8. steve Says:

    Nice! I bought a packet of Stevia seeds this fall. I am going to attempt to grow some this spring. Thanks for the article.


  9. Chandraman Gurung Says:

    I tried 1/4 stevia leaves in a glass of warm water and blended in the blender.The taste was sweet and bitter both, the grass taste came out of it.
    Secondly, my stevia leaves are narrower than that I can see on the internet. Do the stevia has different types in leaves?
    Please give the the correct idea of my problem.
    Chadraman Gurung


  10. KAREN Says:

    I GREW A PLANT I FOUND AT LOWES JUST TO SEE HOW IT WOULD GROW IN TEXAS. I KEPT IT WATERED REGULARLY AND IT DID VERY WELL EVEN IN THE EXTREME DROUGHT AND HEAT WE HAVE HAD. IT IS A TALL NARROW PLANT THAT DOES NOT TAKE UP A LOT OF SPACE. HAVE NOT HARVESTED TO TRY THIS PROCESS YET. JUST WANTED TO KNOW IF THIS WAY OF PROCESSING STEVIA WILL LEAVE A PURE WHITE COLOR TO WHITE CAKE AND ICINGS SO YOU CAN USE IT IN BAKING WHITE CAKES AND ICINGS WITHOUT DISCOLORING THEM ???


  11. The Cheap Vegetable Gardener Says:

    This process will add a slight green color, to get a clearer product I would recommend seeping the powder in hot water to create some liquid stevia.


  12. Summer maryanski Says:

    So glad I found this! Thanks :)

    Do you know why the powder that is sold in stores is white? What is done to it to get it white. I’m personally not concerned about the color, just wondering b/c there are never any other ingredients listed on any white-powdered stevia.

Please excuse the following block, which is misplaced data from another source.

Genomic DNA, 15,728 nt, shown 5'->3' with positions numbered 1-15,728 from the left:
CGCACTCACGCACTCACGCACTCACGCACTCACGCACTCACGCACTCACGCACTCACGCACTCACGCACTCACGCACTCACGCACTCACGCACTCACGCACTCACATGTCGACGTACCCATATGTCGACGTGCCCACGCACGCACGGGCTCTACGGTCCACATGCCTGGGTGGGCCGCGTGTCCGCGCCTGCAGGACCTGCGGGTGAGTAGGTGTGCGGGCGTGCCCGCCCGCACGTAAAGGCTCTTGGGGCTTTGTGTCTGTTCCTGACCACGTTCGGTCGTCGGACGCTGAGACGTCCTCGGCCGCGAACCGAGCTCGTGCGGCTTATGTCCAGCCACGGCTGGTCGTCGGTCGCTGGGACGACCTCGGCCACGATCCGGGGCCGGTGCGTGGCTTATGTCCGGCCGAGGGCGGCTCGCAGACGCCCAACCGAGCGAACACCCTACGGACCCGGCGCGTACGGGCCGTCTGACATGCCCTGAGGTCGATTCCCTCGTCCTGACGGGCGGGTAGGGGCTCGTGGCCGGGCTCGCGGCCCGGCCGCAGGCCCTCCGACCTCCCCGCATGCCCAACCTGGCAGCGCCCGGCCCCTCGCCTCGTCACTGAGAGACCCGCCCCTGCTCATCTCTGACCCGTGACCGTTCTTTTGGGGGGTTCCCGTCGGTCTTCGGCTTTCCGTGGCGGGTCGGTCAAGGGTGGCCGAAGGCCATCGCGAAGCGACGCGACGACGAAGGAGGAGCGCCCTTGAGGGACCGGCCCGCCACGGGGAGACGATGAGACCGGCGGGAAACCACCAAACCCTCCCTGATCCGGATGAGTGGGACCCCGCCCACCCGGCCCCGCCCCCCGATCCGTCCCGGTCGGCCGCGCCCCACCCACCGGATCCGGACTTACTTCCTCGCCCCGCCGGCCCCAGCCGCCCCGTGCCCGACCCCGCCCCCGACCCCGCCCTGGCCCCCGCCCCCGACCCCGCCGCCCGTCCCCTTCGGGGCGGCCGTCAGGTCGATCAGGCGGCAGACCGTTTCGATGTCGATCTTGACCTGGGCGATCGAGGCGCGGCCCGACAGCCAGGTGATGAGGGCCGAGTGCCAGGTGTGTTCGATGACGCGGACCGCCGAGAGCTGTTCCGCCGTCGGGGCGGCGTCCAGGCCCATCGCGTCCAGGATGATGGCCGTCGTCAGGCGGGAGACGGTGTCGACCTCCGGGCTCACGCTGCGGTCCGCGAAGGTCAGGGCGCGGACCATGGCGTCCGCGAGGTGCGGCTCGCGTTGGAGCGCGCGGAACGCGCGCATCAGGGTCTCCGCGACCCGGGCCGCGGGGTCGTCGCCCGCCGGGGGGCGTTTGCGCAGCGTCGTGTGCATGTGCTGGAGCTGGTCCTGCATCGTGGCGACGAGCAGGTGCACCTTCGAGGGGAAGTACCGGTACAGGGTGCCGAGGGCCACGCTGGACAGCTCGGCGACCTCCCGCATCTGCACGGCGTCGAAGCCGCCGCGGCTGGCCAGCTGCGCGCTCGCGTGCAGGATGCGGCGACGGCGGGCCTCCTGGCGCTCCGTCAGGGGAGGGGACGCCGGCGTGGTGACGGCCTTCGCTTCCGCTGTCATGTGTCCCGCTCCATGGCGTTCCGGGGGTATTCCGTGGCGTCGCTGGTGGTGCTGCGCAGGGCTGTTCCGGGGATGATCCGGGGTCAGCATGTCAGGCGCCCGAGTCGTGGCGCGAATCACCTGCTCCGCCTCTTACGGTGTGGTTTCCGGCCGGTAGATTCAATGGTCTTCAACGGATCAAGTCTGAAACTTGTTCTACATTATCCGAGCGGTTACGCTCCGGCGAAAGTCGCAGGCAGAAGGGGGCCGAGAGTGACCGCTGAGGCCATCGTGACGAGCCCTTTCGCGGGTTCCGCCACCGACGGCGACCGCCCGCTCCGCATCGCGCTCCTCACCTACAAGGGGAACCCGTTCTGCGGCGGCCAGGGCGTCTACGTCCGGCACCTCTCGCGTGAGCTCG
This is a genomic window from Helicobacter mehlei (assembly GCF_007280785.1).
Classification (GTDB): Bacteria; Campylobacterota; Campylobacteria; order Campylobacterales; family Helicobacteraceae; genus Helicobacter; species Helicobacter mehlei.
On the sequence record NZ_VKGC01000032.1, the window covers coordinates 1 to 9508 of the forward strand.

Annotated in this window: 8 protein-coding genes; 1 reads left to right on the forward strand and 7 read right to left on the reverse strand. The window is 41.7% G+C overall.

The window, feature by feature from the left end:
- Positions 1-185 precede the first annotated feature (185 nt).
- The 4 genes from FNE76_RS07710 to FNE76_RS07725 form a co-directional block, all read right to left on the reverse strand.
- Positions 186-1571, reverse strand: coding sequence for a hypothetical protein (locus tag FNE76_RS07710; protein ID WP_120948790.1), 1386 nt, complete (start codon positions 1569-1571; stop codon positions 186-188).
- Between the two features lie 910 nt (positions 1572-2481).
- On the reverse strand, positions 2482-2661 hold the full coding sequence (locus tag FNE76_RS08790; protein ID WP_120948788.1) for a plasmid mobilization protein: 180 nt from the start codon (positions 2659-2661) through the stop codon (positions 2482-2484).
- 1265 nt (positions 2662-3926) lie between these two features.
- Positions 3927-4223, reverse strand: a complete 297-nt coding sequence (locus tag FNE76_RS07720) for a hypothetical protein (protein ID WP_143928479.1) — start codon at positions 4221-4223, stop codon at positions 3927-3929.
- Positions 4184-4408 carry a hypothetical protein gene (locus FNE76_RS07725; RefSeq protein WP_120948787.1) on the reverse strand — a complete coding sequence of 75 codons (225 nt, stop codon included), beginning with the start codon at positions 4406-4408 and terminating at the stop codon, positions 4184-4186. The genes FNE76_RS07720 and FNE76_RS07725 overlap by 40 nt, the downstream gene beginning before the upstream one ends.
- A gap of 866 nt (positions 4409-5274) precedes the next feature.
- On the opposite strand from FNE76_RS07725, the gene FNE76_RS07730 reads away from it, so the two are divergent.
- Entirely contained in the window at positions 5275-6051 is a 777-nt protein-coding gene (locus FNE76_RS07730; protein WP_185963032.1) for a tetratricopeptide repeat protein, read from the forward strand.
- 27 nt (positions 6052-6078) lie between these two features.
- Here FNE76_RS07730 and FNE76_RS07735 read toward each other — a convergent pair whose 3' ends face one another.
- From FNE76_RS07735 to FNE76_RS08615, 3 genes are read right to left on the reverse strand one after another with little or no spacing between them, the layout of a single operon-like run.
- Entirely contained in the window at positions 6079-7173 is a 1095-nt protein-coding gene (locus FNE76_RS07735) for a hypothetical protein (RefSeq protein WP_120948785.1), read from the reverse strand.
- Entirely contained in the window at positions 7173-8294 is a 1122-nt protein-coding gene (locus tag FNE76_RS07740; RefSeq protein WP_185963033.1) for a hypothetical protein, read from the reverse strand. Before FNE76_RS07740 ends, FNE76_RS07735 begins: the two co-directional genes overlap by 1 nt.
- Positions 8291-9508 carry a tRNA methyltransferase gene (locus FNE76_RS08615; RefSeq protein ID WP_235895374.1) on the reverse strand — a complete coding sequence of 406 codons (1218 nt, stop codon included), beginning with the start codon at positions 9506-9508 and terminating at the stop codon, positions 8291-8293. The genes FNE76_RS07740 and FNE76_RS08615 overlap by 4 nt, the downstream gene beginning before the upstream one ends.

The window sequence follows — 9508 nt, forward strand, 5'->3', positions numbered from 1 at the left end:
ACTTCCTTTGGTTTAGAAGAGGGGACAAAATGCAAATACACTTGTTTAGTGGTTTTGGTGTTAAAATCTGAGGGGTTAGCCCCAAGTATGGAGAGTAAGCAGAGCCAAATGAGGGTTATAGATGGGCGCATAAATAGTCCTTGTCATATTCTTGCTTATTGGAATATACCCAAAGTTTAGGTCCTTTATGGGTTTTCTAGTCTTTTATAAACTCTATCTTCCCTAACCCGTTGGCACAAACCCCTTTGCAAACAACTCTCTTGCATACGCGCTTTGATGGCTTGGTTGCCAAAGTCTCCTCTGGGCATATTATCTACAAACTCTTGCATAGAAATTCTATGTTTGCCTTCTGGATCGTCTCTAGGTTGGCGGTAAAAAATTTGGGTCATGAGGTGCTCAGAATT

Thanks!


  13. The Cheap Vegetable Gardener Says:

    Summer, large scale most likely creates a concentrate by steeping and eveaporation then cut it in with a nice powdery substance such as maltodextrin to keep volume and look of sugar.


  14. Beth Says:

    I’ve have Stevia plants for 2 years and they are hardy. I put plastic over it in my garden 2 winters ago, and it survived and produced last summer. It is still in my garden and I’m looking forward to harvesting it again this summer.


  15. ardeth Says:

    How do I make my stevia concentrate clear….like the product in the stores?
    I followed a recipe directing me to place fresh stevia leaves in a jar and cover with vodka….shake it weekly for a month.After a month I poured out the liquid and it was green. What’s the secret in making it clear?


  16. aqua Says:

    @ardeth

    i think there’s a chemical they put to make it in crytal powder form.try to google how the refined sugar was made.


  17. Brandi Says:

    Ardeth,
    Aqua was right in stating there is a chemical added. Maltodextrin. Its a carbohydrate that is used to give stevia extract its white powdery finish and also aids in ‘filling a full box’ of stevia. Maltodextrin is a carbohydrate. Some of the very health concerned sites say to keep to your home made green powder as maltodextrin is a carbohydrate. I don’t really see the harm as so little is used anyway. A lot of bakers want the secret as the chemically processed stevia leaf keeps in suit with the normal/typical colors seen in baking. Sorry I couldn’t help more.


  18. We’re Growing Stevia! | Making Our Sustainable Life Says:

    [...] on this site use Vodka to get a sweeter result than just plain water.  On another website – Cheap Vegetable Gardener – the article shows how to make stevia powder.  Basically, all you do is dry the leaves then [...]